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Firing power control

The last thing that we need to do is to add the capability of our weapon to fire cannon balls. We will also create a power bar that will determine the firing power of our weapon. And then, we will add a firing button that will enable the spawning and firing of our cannon balls.

Let's first add the power bar for our weapon firing power by creating a 'Health bar'. We do this like how we manually did it for our 'weapon rotation joystick', by pressing the 'bottle icon' at the bottom panel of our scene editing menu.

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We've set it up so that the height is longer than its width. We also paint it with colors that define its usage. We also want it so that the power bar rises from bottom up to the top.

Next is we add our firing button. Just look for the button asset object inside the 'UI Folder' of our Assets Folder. Place it beside our 'jump button' and below our 'power bar', and paint with a definable color.

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After that, we will now add the behaviors for our firing button.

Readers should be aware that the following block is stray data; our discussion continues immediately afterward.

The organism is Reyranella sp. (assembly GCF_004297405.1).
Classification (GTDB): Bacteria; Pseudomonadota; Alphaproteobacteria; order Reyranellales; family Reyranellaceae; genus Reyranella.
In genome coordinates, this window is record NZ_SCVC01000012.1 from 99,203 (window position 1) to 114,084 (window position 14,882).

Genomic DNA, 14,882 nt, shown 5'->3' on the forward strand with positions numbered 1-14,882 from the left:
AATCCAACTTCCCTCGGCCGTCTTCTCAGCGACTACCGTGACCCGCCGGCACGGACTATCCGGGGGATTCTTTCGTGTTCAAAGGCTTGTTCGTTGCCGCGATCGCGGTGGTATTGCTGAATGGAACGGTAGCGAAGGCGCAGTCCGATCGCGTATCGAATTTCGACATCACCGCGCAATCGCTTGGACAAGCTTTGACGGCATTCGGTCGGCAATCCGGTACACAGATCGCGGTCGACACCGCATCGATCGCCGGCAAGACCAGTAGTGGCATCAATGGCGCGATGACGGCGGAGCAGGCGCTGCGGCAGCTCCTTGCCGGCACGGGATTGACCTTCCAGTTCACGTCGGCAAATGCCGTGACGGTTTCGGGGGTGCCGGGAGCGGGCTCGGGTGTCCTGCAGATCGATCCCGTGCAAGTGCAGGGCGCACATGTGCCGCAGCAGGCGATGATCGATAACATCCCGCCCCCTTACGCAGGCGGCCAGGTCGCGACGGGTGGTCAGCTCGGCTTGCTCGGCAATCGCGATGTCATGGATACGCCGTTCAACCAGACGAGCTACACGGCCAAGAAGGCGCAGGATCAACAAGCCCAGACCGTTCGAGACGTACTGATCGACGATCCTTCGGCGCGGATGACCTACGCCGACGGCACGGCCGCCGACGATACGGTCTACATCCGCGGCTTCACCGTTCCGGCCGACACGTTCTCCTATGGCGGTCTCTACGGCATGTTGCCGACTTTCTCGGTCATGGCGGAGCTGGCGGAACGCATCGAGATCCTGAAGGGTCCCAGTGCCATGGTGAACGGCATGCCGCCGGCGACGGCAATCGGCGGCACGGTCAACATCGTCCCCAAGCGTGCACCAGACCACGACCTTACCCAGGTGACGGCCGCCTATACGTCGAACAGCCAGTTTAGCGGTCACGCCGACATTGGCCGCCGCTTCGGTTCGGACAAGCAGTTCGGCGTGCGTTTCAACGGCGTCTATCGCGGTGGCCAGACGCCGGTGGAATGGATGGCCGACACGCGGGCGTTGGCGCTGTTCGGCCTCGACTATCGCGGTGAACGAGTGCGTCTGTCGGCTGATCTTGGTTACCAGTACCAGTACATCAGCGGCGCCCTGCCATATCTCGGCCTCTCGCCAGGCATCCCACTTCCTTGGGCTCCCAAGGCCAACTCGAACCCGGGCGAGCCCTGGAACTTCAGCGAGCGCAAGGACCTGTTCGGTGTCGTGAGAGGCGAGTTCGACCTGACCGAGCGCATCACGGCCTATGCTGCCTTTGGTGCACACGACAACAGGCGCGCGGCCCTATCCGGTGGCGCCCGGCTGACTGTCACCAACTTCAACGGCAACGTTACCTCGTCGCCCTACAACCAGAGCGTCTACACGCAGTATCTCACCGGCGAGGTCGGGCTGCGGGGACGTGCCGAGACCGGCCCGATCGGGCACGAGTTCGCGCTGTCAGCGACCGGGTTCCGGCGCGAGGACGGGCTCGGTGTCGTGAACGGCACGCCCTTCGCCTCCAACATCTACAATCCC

Once the user touches the button, we will set the percentage of our power bar to zero.

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While the button is being pressed, the power bar's power will continually rise by one per frame. We first get its current progress, add it with 1 value, then set that value to its percentage.

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Upon releasing the firing button, we now then spawn our cannon ball almost at the tip of the cannon. Object B Anchor of the spawn object behavior should be set at the middle and slightly on top. Make sure that the recycle toggle is on to save memory space.

After that, we must wait for the next physics update for us to be able to apply force on our newly created cannon ball.

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After the next physics update, we should now be able to apply directional force on our spawned object.

We will use the rotation of our cannon to get its normalized direction. Normalized x direction is a math function cosine with an input value of the cannon rotation value. Y direction is a math function sine with the same input value.

After getting the normalized direction, we will need a force multiplier that is based on the percentage of our power bar. We first get the percentage value of the power bar, then multiply its value by 5. We slightly increased its power to match the appropriate force needed for our cannon. 

We then supply the x and y force, and force multiplier to our Apply Force behavior, which is directed on our spawned object.

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Test it out and you should be able to spawn cannon balls by pressing our firing button.

Congratulations! You made a simple plat-former game with a player controlled weapon on hyperpad. Play it out and blast those crates away!